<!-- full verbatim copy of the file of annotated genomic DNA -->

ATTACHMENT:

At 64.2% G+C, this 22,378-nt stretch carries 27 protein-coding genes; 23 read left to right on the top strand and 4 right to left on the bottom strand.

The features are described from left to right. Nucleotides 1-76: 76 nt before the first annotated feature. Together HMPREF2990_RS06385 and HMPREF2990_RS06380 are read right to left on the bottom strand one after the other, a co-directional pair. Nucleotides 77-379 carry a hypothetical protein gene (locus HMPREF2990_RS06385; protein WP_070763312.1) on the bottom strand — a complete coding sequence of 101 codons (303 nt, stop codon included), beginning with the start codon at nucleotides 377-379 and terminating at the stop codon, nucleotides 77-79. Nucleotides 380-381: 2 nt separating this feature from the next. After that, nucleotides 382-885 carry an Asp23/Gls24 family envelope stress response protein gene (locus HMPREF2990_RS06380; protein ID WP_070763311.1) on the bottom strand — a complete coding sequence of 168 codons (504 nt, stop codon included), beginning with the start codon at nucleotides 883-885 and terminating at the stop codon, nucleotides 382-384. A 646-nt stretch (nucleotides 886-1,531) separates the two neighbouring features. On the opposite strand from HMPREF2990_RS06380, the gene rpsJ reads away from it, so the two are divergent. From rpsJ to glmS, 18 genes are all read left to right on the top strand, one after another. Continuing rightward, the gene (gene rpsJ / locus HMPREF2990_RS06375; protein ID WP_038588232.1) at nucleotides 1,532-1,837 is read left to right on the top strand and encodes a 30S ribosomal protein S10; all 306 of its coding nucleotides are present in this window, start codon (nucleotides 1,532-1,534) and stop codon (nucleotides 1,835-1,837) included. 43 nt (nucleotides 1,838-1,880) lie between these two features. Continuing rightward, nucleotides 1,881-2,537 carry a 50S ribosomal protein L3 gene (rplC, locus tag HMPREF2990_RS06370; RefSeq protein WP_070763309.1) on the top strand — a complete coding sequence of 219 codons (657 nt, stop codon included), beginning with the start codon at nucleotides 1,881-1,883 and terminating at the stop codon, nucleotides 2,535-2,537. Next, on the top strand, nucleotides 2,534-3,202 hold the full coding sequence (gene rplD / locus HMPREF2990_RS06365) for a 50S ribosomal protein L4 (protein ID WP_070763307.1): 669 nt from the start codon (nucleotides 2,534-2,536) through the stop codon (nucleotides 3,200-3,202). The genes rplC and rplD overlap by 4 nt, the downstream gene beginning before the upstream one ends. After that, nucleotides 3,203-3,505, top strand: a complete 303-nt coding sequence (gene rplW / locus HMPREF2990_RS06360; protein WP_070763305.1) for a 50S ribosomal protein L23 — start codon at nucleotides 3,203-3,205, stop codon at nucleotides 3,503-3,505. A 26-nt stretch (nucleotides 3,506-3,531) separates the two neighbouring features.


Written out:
At 64.2% G+C, this 22,378-nt stretch carries 27 protein-coding genes; 23 read left to right on the top strand and 4 right to left on the bottom strand.

The features are described from left to right. Nucleotides 1-76: 76 nt before the first annotated feature. Together HMPREF2990_RS06385 and HMPREF2990_RS06380 are read right to left on the bottom strand one after the other, a co-directional pair. Nucleotides 77-379 carry a hypothetical protein gene (locus HMPREF2990_RS06385; protein WP_070763312.1) on the bottom strand — a complete coding sequence of 101 codons (303 nt, stop codon included), beginning with the start codon at nucleotides 377-379 and terminating at the stop codon, nucleotides 77-79. Nucleotides 380-381: 2 nt separating this feature from the next. After that, nucleotides 382-885 carry an Asp23/Gls24 family envelope stress response protein gene (locus HMPREF2990_RS06380; protein ID WP_070763311.1) on the bottom strand — a complete coding sequence of 168 codons (504 nt, stop codon included), beginning with the start codon at nucleotides 883-885 and terminating at the stop codon, nucleotides 382-384. A 646-nt stretch (nucleotides 886-1,531) separates the two neighbouring features. On the opposite strand from HMPREF2990_RS06380, the gene rpsJ reads away from it, so the two are divergent. From rpsJ to glmS, 18 genes are all read left to right on the top strand, one after another. Continuing rightward, the gene (gene rpsJ / locus HMPREF2990_RS06375; protein ID WP_038588232.1) at nucleotides 1,532-1,837 is read left to right on the top strand and encodes a 30S ribosomal protein S10; all 306 of its coding nucleotides are present in this window, start codon (nucleotides 1,532-1,534) and stop codon (nucleotides 1,835-1,837) included. 43 nt (nucleotides 1,838-1,880) lie between these two features. Continuing rightward, nucleotides 1,881-2,537 carry a 50S ribosomal protein L3 gene (rplC, locus tag HMPREF2990_RS06370; RefSeq protein WP_070763309.1) on the top strand — a complete coding sequence of 219 codons (657 nt, stop codon included), beginning with the start codon at nucleotides 1,881-1,883 and terminating at the stop codon, nucleotides 2,535-2,537. Next, on the top strand, nucleotides 2,534-3,202 hold the full coding sequence (gene rplD / locus HMPREF2990_RS06365) for a 50S ribosomal protein L4 (protein ID WP_070763307.1): 669 nt from the start codon (nucleotides 2,534-2,536) through the stop codon (nucleotides 3,200-3,202). The genes rplC and rplD overlap by 4 nt, the downstream gene beginning before the upstream one ends. After that, nucleotides 3,203-3,505, top strand: a complete 303-nt coding sequence (gene rplW / locus HMPREF2990_RS06360; protein WP_070763305.1) for a 50S ribosomal protein L23 — start codon at nucleotides 3,203-3,205, stop codon at nucleotides 3,503-3,505. A 26-nt stretch (nucleotides 3,506-3,531) separates the two neighbouring features.